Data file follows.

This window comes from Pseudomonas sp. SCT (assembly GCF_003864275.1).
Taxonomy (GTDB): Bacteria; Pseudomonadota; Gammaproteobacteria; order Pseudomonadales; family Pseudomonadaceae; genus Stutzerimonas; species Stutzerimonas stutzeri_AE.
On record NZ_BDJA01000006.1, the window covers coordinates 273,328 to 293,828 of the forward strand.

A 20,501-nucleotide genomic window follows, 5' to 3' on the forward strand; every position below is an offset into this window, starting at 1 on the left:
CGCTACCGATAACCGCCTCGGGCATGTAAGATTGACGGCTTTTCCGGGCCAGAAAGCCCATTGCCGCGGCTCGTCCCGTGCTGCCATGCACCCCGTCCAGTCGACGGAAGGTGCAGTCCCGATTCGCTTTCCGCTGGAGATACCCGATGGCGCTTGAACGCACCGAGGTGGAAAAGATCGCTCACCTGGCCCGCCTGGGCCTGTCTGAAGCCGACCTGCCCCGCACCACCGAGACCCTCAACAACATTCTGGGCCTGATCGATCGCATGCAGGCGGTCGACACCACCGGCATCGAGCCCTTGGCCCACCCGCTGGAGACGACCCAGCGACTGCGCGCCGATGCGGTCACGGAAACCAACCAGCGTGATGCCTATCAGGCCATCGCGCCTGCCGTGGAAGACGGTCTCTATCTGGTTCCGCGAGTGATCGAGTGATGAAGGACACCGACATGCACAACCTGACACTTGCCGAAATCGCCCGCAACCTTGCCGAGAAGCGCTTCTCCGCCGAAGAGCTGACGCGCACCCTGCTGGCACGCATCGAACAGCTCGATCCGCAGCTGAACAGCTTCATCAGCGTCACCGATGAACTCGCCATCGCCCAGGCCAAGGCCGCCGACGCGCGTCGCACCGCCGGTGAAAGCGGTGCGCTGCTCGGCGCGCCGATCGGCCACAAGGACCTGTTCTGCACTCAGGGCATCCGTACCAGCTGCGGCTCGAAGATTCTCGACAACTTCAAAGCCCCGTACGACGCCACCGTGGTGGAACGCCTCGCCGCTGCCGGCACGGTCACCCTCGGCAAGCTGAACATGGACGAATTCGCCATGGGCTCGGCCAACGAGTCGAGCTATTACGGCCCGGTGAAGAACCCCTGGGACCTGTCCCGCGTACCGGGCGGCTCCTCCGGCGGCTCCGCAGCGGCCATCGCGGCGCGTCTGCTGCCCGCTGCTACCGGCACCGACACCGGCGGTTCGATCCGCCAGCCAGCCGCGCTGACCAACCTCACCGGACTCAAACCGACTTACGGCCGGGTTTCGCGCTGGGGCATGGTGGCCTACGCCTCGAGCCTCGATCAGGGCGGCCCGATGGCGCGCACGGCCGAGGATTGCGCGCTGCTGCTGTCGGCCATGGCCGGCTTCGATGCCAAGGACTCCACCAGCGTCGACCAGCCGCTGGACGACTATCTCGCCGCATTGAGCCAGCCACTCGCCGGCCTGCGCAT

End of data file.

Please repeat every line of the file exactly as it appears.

This window comes from Pseudomonas sp. SCT (assembly GCF_003864275.1).
Taxonomy (GTDB): Bacteria; Pseudomonadota; Gammaproteobacteria; order Pseudomonadales; family Pseudomonadaceae; genus Stutzerimonas; species Stutzerimonas stutzeri_AE.
On record NZ_BDJA01000006.1, the window covers coordinates 273,328 to 293,828 of the forward strand.

A 20,501-nucleotide genomic window follows, 5' to 3' on the forward strand; every position below is an offset into this window, starting at 1 on the left:
CGCTACCGATAACCGCCTCGGGCATGTAAGATTGACGGCTTTTCCGGGCCAGAAAGCCCATTGCCGCGGCTCGTCCCGTGCTGCCATGCACCCCGTCCAGTCGACGGAAGGTGCAGTCCCGATTCGCTTTCCGCTGGAGATACCCGATGGCGCTTGAACGCACCGAGGTGGAAAAGATCGCTCACCTGGCCCGCCTGGGCCTGTCTGAAGCCGACCTGCCCCGCACCACCGAGACCCTCAACAACATTCTGGGCCTGATCGATCGCATGCAGGCGGTCGACACCACCGGCATCGAGCCCTTGGCCCACCCGCTGGAGACGACCCAGCGACTGCGCGCCGATGCGGTCACGGAAACCAACCAGCGTGATGCCTATCAGGCCATCGCGCCTGCCGTGGAAGACGGTCTCTATCTGGTTCCGCGAGTGATCGAGTGATGAAGGACACCGACATGCACAACCTGACACTTGCCGAAATCGCCCGCAACCTTGCCGAGAAGCGCTTCTCCGCCGAAGAGCTGACGCGCACCCTGCTGGCACGCATCGAACAGCTCGATCCGCAGCTGAACAGCTTCATCAGCGTCACCGATGAACTCGCCATCGCCCAGGCCAAGGCCGCCGACGCGCGTCGCACCGCCGGTGAAAGCGGTGCGCTGCTCGGCGCGCCGATCGGCCACAAGGACCTGTTCTGCACTCAGGGCATCCGTACCAGCTGCGGCTCGAAGATTCTCGACAACTTCAAAGCCCCGTACGACGCCACCGTGGTGGAACGCCTCGCCGCTGCCGGCACGGTCACCCTCGGCAAGCTGAACATGGACGAATTCGCCATGGGCTCGGCCAACGAGTCGAGCTATTACGGCCCGGTGAAGAACCCCTGGGACCTGTCCCGCGTACCGGGCGGCTCCTCCGGCGGCTCCGCAGCGGCCATCGCGGCGCGTCTGCTGCCCGCTGCTACCGGCACCGACACCGGCGGTTCGATCCGCCAGCCAGCCGCGCTGACCAACCTCACCGGACTCAAACCGACTTACGGCCGGGTTTCGCGCTGGGGCATGGTGGCCTACGCCTCGAGCCTCGATCAGGGCGGCCCGATGGCGCGCACGGCCGAGGATTGCGCGCTGCTGCTGTCGGCCATGGCCGGCTTCGATGCCAAGGACTCCACCAGCGTCGACCAGCCGCTGGACGACTATCTCGCCGCATTGAGCCAGCCACTCGCCGGCCTGCGCAT